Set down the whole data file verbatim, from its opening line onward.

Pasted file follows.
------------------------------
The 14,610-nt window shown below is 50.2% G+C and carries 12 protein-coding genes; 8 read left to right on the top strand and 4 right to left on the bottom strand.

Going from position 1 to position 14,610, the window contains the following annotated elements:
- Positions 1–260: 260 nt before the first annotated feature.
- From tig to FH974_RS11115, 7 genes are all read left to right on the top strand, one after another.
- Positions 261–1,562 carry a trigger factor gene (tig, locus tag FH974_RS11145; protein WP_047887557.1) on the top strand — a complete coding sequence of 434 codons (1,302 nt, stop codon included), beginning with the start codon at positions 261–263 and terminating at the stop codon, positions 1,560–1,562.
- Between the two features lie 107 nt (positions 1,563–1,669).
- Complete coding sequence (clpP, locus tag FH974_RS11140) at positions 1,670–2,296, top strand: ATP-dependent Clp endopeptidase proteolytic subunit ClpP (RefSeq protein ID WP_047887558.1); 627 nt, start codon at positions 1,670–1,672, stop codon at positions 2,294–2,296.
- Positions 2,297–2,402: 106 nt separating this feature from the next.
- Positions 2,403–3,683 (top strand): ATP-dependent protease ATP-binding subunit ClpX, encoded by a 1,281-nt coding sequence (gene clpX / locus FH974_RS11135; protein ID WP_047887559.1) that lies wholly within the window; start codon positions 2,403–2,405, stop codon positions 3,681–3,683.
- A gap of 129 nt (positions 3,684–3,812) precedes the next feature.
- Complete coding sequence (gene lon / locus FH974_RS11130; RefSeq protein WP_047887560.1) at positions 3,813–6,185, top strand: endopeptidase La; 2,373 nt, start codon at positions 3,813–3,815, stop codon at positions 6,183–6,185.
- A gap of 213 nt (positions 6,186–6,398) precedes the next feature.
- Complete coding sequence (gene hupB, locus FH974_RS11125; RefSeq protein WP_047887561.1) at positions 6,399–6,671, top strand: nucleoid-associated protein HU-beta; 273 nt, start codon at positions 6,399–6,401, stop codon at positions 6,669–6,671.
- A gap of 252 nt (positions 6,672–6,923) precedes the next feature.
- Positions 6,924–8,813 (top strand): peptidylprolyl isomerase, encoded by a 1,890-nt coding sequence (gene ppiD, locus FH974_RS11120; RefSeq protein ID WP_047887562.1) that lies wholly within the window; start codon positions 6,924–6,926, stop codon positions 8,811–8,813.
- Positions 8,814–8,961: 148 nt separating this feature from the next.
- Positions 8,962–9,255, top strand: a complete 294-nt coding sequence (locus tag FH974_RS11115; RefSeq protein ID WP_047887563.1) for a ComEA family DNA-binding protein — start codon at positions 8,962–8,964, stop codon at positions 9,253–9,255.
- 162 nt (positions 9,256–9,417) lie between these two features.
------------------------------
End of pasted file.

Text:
The 14,610-nt window shown below is 50.2% G+C and carries 12 protein-coding genes; 8 read left to right on the top strand and 4 right to left on the bottom strand.

Going from position 1 to position 14,610, the window contains the following annotated elements:
- Positions 1–260: 260 nt before the first annotated feature.
- From tig to FH974_RS11115, 7 genes are all read left to right on the top strand, one after another.
- Positions 261–1,562 carry a trigger factor gene (tig, locus tag FH974_RS11145; protein WP_047887557.1) on the top strand — a complete coding sequence of 434 codons (1,302 nt, stop codon included), beginning with the start codon at positions 261–263 and terminating at the stop codon, positions 1,560–1,562.
- Between the two features lie 107 nt (positions 1,563–1,669).
- Complete coding sequence (clpP, locus tag FH974_RS11140) at positions 1,670–2,296, top strand: ATP-dependent Clp endopeptidase proteolytic subunit ClpP (RefSeq protein ID WP_047887558.1); 627 nt, start codon at positions 1,670–1,672, stop codon at positions 2,294–2,296.
- Positions 2,297–2,402: 106 nt separating this feature from the next.
- Positions 2,403–3,683 (top strand): ATP-dependent protease ATP-binding subunit ClpX, encoded by a 1,281-nt coding sequence (gene clpX / locus FH974_RS11135; protein ID WP_047887559.1) that lies wholly within the window; start codon positions 2,403–2,405, stop codon positions 3,681–3,683.
- A gap of 129 nt (positions 3,684–3,812) precedes the next feature.
- Complete coding sequence (gene lon / locus FH974_RS11130; RefSeq protein WP_047887560.1) at positions 3,813–6,185, top strand: endopeptidase La; 2,373 nt, start codon at positions 3,813–3,815, stop codon at positions 6,183–6,185.
- A gap of 213 nt (positions 6,186–6,398) precedes the next feature.
- Complete coding sequence (gene hupB, locus FH974_RS11125; RefSeq protein WP_047887561.1) at positions 6,399–6,671, top strand: nucleoid-associated protein HU-beta; 273 nt, start codon at positions 6,399–6,401, stop codon at positions 6,669–6,671.
- A gap of 252 nt (positions 6,672–6,923) precedes the next feature.
- Positions 6,924–8,813 (top strand): peptidylprolyl isomerase, encoded by a 1,890-nt coding sequence (gene ppiD, locus FH974_RS11120; RefSeq protein ID WP_047887562.1) that lies wholly within the window; start codon positions 6,924–6,926, stop codon positions 8,811–8,813.
- Positions 8,814–8,961: 148 nt separating this feature from the next.
- Positions 8,962–9,255, top strand: a complete 294-nt coding sequence (locus tag FH974_RS11115; RefSeq protein ID WP_047887563.1) for a ComEA family DNA-binding protein — start codon at positions 8,962–8,964, stop codon at positions 9,253–9,255.
- 162 nt (positions 9,256–9,417) lie between these two features.